- Amazon Elasticache for Redis: Remote Dictionary Server, open-source, in-memory key-value data storage which can offer multi-purpose functionalities such as a database, cache, message broker, and queue. Redis delivers sub-millisecond response times enabling millions of requests per second leveraging real-time applications such as online gaming, Financial Services, Healthcare, and IoT. And, Sigma IDE will support Amazon Elasticache for Redis very soon.
- Amazon Elasticache for Memcached: Memcached is a high-performance, open-source, in-memory data storage, offers a scalable solution for delivering sub-millisecond response times making it useful as a cache or session store. Moreover, Memcached is a popular choice for powering real-time applications such as online gaming, E-Commerce, and IoT.
Redis or Memcached?
|Sub-millisecond latency||By storing data in-memory, both can read data more quickly than disk-based databases.|
|Developer ease of use||Both Redis and Memcached are syntactically easy to use and require a minimal amount of code to integrate into your application.|
|Data partitioning||Both Redis and Memcached allow distributing data among multiple nodes, facilitating scale-out to better handle more data when demand grows.|
|Advanced data structures||In addition to strings, Redis supports lists, sets, sorted sets, hashes, bit arrays, and so forth|
|Multithreading||Only Memcached supports for multithreading|
|Replication||Redis allows creating multiple replicas of a Redis primary. As a result, Redis is able to scale up reads and to have highly available clusters.|
|Snapshots||With Redis, you can keep your data on disk with a point in time snapshot which can be used for archiving or recovery.|
Google Cloud Platform:
- Cloud CDN: Cloud CDN is a content delivery network designed by Google to escalate content delivery for applications and websites served out by Google Cloud Platform and Google Compute Engine.
- Cloud Memorystore: Cloud Memorystore for Redis provides a fully managed in-memory data store service built on scalable, secure and highly available infrastructure managed by Google.
- Cloud DNS: Cloud DNS is a programmable Domain Name System service running on Google infrastructure. For instance, Cloud DNS can publish and manage millions of DNS zones and records using its user interface, command-line or API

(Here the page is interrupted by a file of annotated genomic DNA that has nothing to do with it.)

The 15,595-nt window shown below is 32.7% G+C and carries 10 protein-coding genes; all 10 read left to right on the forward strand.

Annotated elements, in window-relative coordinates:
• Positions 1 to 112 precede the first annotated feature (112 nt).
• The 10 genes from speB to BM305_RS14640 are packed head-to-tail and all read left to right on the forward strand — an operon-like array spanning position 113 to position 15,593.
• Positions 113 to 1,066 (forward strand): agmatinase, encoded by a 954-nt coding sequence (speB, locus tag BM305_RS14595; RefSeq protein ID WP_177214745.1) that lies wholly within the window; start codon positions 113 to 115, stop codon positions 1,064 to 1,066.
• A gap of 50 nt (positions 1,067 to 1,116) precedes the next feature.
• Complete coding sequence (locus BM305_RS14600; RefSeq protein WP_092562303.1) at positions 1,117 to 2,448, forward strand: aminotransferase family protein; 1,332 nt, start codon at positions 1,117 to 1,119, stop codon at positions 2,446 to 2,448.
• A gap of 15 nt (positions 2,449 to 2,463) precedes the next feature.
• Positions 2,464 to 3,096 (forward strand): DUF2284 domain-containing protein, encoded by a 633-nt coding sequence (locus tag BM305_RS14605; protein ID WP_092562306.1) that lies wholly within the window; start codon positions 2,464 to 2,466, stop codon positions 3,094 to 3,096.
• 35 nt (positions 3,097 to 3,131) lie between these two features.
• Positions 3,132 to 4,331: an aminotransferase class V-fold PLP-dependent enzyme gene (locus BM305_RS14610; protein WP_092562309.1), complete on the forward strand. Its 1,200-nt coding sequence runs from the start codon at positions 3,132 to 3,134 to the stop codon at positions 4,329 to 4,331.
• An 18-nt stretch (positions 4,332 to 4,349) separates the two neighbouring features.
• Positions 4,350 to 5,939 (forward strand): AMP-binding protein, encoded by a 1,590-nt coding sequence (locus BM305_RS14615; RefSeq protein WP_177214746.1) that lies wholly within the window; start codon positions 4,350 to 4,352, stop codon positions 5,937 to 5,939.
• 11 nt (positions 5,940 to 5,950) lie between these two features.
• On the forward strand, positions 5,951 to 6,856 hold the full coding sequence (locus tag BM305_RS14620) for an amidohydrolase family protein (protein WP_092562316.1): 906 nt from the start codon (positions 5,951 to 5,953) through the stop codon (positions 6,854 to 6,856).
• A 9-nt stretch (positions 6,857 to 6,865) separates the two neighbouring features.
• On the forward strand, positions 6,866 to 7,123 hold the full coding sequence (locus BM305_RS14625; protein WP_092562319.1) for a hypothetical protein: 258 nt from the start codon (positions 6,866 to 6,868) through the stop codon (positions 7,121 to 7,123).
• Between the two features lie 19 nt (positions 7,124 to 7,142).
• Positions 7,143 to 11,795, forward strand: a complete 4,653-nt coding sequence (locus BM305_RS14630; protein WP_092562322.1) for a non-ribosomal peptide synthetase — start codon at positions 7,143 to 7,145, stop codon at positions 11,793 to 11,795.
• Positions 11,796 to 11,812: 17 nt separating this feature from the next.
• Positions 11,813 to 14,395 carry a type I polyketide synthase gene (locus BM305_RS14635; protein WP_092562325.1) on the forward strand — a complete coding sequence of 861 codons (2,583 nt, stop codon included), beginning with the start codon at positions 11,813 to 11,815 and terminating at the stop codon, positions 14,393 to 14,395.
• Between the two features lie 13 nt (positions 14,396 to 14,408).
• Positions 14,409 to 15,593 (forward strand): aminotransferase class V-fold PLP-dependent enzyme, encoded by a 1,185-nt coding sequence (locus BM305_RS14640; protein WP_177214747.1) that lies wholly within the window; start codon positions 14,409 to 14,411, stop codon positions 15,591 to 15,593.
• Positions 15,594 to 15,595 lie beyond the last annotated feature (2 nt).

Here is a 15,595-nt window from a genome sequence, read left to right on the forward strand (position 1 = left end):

- Azure Cache for Redis: Fully managed, open-source–compatible in-memory data store to power fast, scalable applications.
Where do we use Serverless Caching?
In the beginning, I said that you have been using Serverless Caching - even if you did not have any idea about it. Well, Serverless Caching has its contribution to some of the most widely used, important and popular services. Here we summarize a few use cases of serverless caching; if you have ever used at least one of them, you have used Serverless Caching!
- Content Delivery Networks: CDNs will cache frequently used data on their servers to speed up content delivery speed. Therefore through serverless caching CDNs are able to deliver content much faster than if it had to be delivered all the way from the origin.
- Database Caching: Relational databases are slow when it comes to working with high volumes of data. As a result of redundancy and the high volume of data, database indexes can start getting slower quite quickly. Database caching allows to dynamically increase throughput and decrease data retrieval latency. In other words, the cache acts as a data access layer to improve read performance.
- Domain Name System Caching: Domain Name System is the phonebook of the internet. DNS translates domain names into IP addresses so web browsers can connect to internet resources.
- Serverless API: RESTful APIs (Application Programming Interfaces) expose resources over HTTP, allowing users to interact with them. However, an API does not need to communicate with the backend service or database on every request. In many cases, an API can benefit from a data caching layer to serve requests, where the response remains constant across requests and does not change frequently. Such cached results will deliver much more cost-effective performance, and yield optimal response times.
- Session store: Session management is the process of securely handling multiple requests to a web-based application or service from a single user or entity. Hence, by its very nature, a Serverless Cache can be used for store session data efficiently.
To sum up, Serverless Caching is becoming the future of the data caching as the world moves towards cloud computing. With the power of Serverless Caching, it has become an indispensable instrument for each and every person in the world. In conclusion, at the end of the day, we all had used - and are still using - Serverless Caching!